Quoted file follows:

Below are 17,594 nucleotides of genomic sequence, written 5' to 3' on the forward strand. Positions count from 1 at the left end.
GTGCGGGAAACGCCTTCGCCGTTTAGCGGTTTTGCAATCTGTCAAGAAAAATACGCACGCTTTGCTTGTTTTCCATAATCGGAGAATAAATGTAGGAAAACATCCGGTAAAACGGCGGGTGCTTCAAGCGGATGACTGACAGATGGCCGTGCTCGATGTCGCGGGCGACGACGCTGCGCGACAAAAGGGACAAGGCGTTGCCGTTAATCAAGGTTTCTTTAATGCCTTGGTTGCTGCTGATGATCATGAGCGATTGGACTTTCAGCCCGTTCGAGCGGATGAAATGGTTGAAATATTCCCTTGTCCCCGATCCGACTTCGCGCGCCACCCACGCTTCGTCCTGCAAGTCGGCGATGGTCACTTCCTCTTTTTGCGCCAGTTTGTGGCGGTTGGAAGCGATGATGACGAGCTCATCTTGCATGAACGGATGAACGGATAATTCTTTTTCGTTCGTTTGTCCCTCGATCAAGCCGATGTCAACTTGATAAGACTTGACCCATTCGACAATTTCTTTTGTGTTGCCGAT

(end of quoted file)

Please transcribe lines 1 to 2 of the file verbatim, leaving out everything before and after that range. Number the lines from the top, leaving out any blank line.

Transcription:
Below are 17,594 nucleotides of genomic sequence, written 5' to 3' on the forward strand. Positions count from 1 at the left end.
GTGCGGGAAACGCCTTCGCCGTTTAGCGGTTTTGCAATCTGTCAAGAAAAATACGCACGCTTTGCTTGTTTTCCATAATCGGAGAATAAATGTAGGAAAACATCCGGTAAAACGGCGGGTGCTTCAAGCGGATGACTGACAGATGGCCGTGCTCGATGTCGCGGGCGACGACGCTGCGCGACAAAAGGGACAAGGCGTTGCCGTTAATCAAGGTTTCTTTAATGCCTTGGTTGCTGCTGATGATCATGAGCGATTGGACTTTCAGCCCGTTCGAGCGGATGAAATGGTTGAAATATTCCCTTGTCCCCGATCCGACTTCGCGCGCCACCCACGCTTCGTCCTGCAAGTCGGCGATGGTCACTTCCTCTTTTTGCGCCAGTTTGTGGCGGTTGGAAGCGATGATGACGAGCTCATCTTGCATGAACGGATGAACGGATAATTCTTTTTCGTTCGTTTGTCCCTCGATCAAGCCGATGTCAACTTGATAAGACTTGACCCATTCGACAATTTCTTTTGTGTTGCCGAT